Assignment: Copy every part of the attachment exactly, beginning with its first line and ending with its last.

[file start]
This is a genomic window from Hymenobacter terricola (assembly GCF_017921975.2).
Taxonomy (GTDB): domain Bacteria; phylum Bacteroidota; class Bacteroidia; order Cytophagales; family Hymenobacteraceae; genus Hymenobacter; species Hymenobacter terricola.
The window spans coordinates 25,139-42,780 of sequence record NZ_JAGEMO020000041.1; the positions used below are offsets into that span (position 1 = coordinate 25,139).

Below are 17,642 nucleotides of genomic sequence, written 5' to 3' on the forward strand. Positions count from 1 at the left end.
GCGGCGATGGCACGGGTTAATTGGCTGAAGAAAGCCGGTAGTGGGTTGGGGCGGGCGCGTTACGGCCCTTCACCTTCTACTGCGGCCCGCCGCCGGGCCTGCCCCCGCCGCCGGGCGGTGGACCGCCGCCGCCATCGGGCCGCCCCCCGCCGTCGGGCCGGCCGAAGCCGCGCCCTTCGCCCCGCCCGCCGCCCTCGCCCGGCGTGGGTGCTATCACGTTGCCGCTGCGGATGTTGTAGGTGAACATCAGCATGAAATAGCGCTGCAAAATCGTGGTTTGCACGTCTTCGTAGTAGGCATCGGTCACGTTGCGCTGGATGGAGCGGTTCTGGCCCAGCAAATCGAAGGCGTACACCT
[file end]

This is a genomic window from Hymenobacter terricola (assembly GCF_017921975.2).
Taxonomy (GTDB): domain Bacteria; phylum Bacteroidota; class Bacteroidia; order Cytophagales; family Hymenobacteraceae; genus Hymenobacter; species Hymenobacter terricola.
The window spans coordinates 25,139-42,780 of sequence record NZ_JAGEMO020000041.1; the positions used below are offsets into that span (position 1 = coordinate 25,139).

Below are 17,642 nucleotides of genomic sequence, written 5' to 3' on the forward strand. Positions count from 1 at the left end.
GCGGCGATGGCACGGGTTAATTGGCTGAAGAAAGCCGGTAGTGGGTTGGGGCGGGCGCGTTACGGCCCTTCACCTTCTACTGCGGCCCGCCGCCGGGCCTGCCCCCGCCGCCGGGCGGTGGACCGCCGCCGCCATCGGGCCGCCCCCCGCCGTCGGGCCGGCCGAAGCCGCGCCCTTCGCCCCGCCCGCCGCCCTCGCCCGGCGTGGGTGCTATCACGTTGCCGCTGCGGATGTTGTAGGTGAACATCAGCATGAAATAGCGCTGCAAAATCGTGGTTTGCACGTCTTCGTAGTAGGCATCGGTCACGTTGCGCTGGATGGAGCGGTTCTGGCCCAGCAAATCGAAGGCGTACACCT